Nursing Students’ 1st Entree Into Clinical Rotations: Initial Behaviors Addressing Shift Work, Sleep, and Safe Practice
Oregon Health & Science University – $24,883
4/1/15 – 3/31/16
This occupational health study addresses fatigue, sleep schedules, and perceptions of clinical practice in nursing students as they transition into different work hours. Clinical practice and personal health behaviors are examined at three points over 15-weeks. The goal of the study is to identify opportunities to provide the health workforce with anticipatory information addressing health, safety, and shift work.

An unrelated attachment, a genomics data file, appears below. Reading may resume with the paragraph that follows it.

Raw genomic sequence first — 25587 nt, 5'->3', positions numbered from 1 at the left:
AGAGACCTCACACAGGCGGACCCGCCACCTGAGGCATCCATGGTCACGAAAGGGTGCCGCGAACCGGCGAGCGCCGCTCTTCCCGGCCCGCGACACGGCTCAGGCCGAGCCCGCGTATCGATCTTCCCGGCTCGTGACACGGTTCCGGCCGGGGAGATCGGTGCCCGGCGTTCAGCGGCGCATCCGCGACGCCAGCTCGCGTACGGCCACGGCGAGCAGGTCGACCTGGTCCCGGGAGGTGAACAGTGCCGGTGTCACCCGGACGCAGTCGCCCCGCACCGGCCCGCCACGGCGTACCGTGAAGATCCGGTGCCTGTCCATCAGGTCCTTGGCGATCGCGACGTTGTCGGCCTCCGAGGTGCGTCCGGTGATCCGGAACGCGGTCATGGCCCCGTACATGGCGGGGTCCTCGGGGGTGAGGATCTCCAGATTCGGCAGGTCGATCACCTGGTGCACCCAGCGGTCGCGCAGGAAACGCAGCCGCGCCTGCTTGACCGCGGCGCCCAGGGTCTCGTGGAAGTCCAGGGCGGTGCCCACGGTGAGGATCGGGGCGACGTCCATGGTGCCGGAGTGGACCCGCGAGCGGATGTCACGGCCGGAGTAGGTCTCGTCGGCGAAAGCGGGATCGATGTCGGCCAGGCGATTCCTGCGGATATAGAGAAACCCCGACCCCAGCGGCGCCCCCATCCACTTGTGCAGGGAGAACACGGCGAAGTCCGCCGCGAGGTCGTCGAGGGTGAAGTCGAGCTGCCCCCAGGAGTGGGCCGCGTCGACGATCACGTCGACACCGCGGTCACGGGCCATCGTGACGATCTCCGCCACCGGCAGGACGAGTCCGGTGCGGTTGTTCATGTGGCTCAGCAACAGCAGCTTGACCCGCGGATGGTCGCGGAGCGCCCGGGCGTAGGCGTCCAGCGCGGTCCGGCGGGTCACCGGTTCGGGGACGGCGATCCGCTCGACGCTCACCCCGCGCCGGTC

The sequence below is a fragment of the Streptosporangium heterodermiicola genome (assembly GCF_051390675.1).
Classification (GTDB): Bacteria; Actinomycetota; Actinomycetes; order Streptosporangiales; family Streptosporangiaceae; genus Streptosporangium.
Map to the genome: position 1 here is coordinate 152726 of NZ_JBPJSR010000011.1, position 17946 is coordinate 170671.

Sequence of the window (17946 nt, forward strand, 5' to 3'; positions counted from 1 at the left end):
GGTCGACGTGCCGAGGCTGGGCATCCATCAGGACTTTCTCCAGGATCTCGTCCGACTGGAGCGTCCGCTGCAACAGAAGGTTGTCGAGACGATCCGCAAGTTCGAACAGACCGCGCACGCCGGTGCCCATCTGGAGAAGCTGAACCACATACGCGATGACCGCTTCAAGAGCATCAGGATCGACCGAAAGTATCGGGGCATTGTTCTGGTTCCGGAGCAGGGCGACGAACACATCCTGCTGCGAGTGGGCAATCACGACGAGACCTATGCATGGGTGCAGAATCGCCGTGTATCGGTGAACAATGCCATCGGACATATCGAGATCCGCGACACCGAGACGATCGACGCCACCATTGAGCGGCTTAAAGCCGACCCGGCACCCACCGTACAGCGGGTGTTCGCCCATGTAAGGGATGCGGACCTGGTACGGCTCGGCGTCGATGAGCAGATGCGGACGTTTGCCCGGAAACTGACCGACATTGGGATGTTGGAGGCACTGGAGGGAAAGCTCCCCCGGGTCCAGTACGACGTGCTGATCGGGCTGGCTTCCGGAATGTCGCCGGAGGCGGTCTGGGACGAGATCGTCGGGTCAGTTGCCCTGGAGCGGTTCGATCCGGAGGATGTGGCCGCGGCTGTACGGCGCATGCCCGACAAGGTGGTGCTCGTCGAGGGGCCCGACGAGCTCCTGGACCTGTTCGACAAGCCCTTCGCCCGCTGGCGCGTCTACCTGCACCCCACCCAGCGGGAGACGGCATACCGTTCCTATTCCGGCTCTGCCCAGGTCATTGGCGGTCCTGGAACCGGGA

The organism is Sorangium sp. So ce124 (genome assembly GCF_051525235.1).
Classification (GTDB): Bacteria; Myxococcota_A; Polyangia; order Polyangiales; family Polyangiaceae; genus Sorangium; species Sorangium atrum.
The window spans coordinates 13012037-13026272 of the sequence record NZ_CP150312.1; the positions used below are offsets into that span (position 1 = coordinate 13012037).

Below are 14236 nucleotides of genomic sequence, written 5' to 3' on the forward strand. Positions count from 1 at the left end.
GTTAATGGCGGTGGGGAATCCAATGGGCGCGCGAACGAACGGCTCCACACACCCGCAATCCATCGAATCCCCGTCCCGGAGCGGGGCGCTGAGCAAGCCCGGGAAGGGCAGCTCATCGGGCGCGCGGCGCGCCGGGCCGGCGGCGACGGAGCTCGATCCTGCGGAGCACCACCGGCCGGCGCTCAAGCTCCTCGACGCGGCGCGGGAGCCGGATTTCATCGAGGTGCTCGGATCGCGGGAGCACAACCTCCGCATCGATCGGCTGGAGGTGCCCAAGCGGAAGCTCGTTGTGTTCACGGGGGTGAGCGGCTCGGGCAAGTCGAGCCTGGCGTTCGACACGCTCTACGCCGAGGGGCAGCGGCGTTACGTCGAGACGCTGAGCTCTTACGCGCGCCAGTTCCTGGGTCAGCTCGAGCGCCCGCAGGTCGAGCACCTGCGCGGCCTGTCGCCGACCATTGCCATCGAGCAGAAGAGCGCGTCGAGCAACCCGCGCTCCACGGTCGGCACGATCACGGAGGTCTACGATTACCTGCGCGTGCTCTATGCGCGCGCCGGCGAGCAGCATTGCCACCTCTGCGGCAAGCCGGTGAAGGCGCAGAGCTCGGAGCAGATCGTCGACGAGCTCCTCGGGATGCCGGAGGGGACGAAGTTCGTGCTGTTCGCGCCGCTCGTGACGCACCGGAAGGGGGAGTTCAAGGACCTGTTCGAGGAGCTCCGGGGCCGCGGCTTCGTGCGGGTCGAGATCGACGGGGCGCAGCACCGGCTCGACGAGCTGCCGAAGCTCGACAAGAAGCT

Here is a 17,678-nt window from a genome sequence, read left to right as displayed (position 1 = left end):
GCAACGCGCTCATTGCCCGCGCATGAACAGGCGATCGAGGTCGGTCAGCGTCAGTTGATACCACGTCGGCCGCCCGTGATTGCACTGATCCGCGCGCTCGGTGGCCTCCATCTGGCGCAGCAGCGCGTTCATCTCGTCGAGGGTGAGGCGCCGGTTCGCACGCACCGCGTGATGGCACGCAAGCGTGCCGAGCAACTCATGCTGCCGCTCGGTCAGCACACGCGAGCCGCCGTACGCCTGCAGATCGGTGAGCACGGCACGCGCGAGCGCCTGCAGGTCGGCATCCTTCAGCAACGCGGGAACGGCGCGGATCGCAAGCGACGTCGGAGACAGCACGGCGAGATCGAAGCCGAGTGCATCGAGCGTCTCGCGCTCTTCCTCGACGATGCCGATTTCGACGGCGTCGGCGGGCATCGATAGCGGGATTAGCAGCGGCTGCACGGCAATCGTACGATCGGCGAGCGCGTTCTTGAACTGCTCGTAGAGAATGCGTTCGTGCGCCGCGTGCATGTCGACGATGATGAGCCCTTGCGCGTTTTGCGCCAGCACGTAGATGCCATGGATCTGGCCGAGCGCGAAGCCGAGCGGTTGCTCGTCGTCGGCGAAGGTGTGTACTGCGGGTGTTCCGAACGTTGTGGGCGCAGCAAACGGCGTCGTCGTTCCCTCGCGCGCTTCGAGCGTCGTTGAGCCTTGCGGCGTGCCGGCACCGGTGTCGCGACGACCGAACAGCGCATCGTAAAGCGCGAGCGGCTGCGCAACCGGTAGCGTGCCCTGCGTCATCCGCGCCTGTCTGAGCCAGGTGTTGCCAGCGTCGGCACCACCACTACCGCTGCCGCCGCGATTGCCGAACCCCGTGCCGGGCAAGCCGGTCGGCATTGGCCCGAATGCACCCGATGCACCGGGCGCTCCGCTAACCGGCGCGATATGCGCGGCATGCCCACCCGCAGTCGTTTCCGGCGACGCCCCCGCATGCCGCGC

Nursing students make an abrupt transition from traditional classes into clinical rotations and shift work. Novice students enter clinical practice from their prerequisite classes, moving into a schedule that requires (in addition to classes) an additional 6-30 hours/week of clinical rotations in regional hospitals. Students are assigned rotations on day, evening, or night shift. Prior to each clinical day, students are expected to prepare for their clinical assignment (e.g., reviewing the patient’s history, plan of care, medications and procedures), sleep, and, be ready to go on their assigned unit. Little is known about students’ sleep, sleep problems, and safe practice behaviors during this critical and singular phase of professional development. What is known is that practicing nurses report a number of sleep-associated problems; many practicing nurses report difficulties sleeping or experience excessive sleepiness; prevalence rates for self-reported sleep problems among new and practicing nurses range from 24-45%. Sleep problems in nurses are associated with adverse health events in patients (i.e., medication errors) and nursing staff (i.e., needlestick injuries) alike. Understanding student nurses’ initial behavior patterns in response to clinical rotations can yield insights into opportunities for occupational interventions at the university and hospital level. The purpose of this study is to describe students’ sleep patterns and perceptions of safe practice during their first semester of evening clinical rotations. Two complimentary approaches will inform this Total Worker Health study: 1) measurement of key concepts selected from OHSU’s Healthy Workforce Center cross-study measures, and 2) the implementation of Henning’s participatory process for workplace health/safety interventions.